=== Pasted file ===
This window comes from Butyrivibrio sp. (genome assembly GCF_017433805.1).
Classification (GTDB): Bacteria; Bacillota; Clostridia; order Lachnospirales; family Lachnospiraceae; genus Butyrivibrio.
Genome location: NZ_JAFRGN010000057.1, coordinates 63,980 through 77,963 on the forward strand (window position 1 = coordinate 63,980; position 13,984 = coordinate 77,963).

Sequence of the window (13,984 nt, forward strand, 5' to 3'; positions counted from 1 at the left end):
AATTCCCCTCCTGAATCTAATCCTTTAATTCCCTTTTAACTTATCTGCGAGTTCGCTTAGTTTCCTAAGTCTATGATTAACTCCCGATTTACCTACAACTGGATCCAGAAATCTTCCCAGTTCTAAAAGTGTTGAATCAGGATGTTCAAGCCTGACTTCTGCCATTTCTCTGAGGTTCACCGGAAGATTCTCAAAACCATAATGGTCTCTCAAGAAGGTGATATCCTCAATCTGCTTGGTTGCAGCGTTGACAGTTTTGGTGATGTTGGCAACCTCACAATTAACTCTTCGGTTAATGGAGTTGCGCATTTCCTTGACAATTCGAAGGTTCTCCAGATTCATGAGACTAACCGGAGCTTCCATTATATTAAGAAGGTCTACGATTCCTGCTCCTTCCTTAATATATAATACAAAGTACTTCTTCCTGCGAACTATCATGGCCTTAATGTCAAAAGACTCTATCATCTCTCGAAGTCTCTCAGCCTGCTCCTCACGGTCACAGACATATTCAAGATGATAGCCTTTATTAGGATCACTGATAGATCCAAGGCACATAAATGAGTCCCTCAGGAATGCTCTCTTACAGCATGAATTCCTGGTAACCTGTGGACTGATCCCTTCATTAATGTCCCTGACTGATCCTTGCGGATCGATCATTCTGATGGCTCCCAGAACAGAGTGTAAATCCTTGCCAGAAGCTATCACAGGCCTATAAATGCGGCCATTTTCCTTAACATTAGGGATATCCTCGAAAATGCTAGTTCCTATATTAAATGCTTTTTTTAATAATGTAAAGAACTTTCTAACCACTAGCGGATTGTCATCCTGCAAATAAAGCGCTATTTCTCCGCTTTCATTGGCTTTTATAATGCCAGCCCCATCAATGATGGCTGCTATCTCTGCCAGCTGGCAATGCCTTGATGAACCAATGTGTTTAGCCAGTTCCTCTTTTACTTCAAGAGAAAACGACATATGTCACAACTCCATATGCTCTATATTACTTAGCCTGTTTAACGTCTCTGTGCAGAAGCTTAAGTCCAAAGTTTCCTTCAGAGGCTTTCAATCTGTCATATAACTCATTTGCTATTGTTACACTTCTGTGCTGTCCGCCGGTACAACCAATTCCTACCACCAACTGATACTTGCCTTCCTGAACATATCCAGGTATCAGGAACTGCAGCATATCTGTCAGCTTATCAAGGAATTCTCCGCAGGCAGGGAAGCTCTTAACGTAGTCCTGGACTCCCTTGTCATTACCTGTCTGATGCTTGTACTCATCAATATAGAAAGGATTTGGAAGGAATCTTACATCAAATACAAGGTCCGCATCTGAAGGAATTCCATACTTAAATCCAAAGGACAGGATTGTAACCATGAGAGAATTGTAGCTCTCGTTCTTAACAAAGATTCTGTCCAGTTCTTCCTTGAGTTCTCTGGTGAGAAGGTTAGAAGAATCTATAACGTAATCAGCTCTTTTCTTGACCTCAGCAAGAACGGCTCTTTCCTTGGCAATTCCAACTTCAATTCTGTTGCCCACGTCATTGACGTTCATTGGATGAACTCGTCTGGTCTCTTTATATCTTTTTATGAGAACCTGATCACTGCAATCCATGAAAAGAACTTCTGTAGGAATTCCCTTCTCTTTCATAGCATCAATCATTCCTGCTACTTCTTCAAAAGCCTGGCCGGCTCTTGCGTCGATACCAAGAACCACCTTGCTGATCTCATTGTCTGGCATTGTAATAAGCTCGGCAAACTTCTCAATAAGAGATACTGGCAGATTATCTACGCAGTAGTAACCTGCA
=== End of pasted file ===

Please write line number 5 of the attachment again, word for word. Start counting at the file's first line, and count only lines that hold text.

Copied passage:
AATTCCCCTCCTGAATCTAATCCTTTAATTCCCTTTTAACTTATCTGCGAGTTCGCTTAGTTTCCTAAGTCTATGATTAACTCCCGATTTACCTACAACTGGATCCAGAAATCTTCCCAGTTCTAAAAGTGTTGAATCAGGATGTTCAAGCCTGACTTCTGCCATTTCTCTGAGGTTCACCGGAAGATTCTCAAAACCATAATGGTCTCTCAAGAAGGTGATATCCTCAATCTGCTTGGTTGCAGCGTTGACAGTTTTGGTGATGTTGGCAACCTCACAATTAACTCTTCGGTTAATGGAGTTGCGCATTTCCTTGACAATTCGAAGGTTCTCCAGATTCATGAGACTAACCGGAGCTTCCATTATATTAAGAAGGTCTACGATTCCTGCTCCTTCCTTAATATATAATACAAAGTACTTCTTCCTGCGAACTATCATGGCCTTAATGTCAAAAGACTCTATCATCTCTCGAAGTCTCTCAGCCTGCTCCTCACGGTCACAGACATATTCAAGATGATAGCCTTTATTAGGATCACTGATAGATCCAAGGCACATAAATGAGTCCCTCAGGAATGCTCTCTTACAGCATGAATTCCTGGTAACCTGTGGACTGATCCCTTCATTAATGTCCCTGACTGATCCTTGCGGATCGATCATTCTGATGGCTCCCAGAACAGAGTGTAAATCCTTGCCAGAAGCTATCACAGGCCTATAAATGCGGCCATTTTCCTTAACATTAGGGATATCCTCGAAAATGCTAGTTCCTATATTAAATGCTTTTTTTAATAATGTAAAGAACTTTCTAACCACTAGCGGATTGTCATCCTGCAAATAAAGCGCTATTTCTCCGCTTTCATTGGCTTTTATAATGCCAGCCCCATCAATGATGGCTGCTATCTCTGCCAGCTGGCAATGCCTTGATGAACCAATGTGTTTAGCCAGTTCCTCTTTTACTTCAAGAGAAAACGACATATGTCACAACTCCATATGCTCTATATTACTTAGCCTGTTTAACGTCTCTGTGCAGAAGCTTAAGTCCAAAGTTTCCTTCAGAGGCTTTCAATCTGTCATATAACTCATTTGCTATTGTTACACTTCTGTGCTGTCCGCCGGTACAACCAATTCCTACCACCAACTGATACTTGCCTTCCTGAACATATCCAGGTATCAGGAACTGCAGCATATCTGTCAGCTTATCAAGGAATTCTCCGCAGGCAGGGAAGCTCTTAACGTAGTCCTGGACTCCCTTGTCATTACCTGTCTGATGCTTGTACTCATCAATATAGAAAGGATTTGGAAGGAATCTTACATCAAATACAAGGTCCGCATCTGAAGGAATTCCATACTTAAATCCAAAGGACAGGATTGTAACCATGAGAGAATTGTAGCTCTCGTTCTTAACAAAGATTCTGTCCAGTTCTTCCTTGAGTTCTCTGGTGAGAAGGTTAGAAGAATCTATAACGTAATCAGCTCTTTTCTTGACCTCAGCAAGAACGGCTCTTTCCTTGGCAATTCCAACTTCAATTCTGTTGCCCACGTCATTGACGTTCATTGGATGAACTCGTCTGGTCTCTTTATATCTTTTTATGAGAACCTGATCACTGCAATCCATGAAAAGAACTTCTGTAGGAATTCCCTTCTCTTTCATAGCATCAATCATTCCTGCTACTTCTTCAAAAGCCTGGCCGGCTCTTGCGTCGATACCAAGAACCACCTTGCTGATCTCATTGTCTGGCATTGTAATAAGCTCGGCAAACTTCTCAATAAGAGATACTGGCAGATTATCTACGCAGTAGTAACCTGCA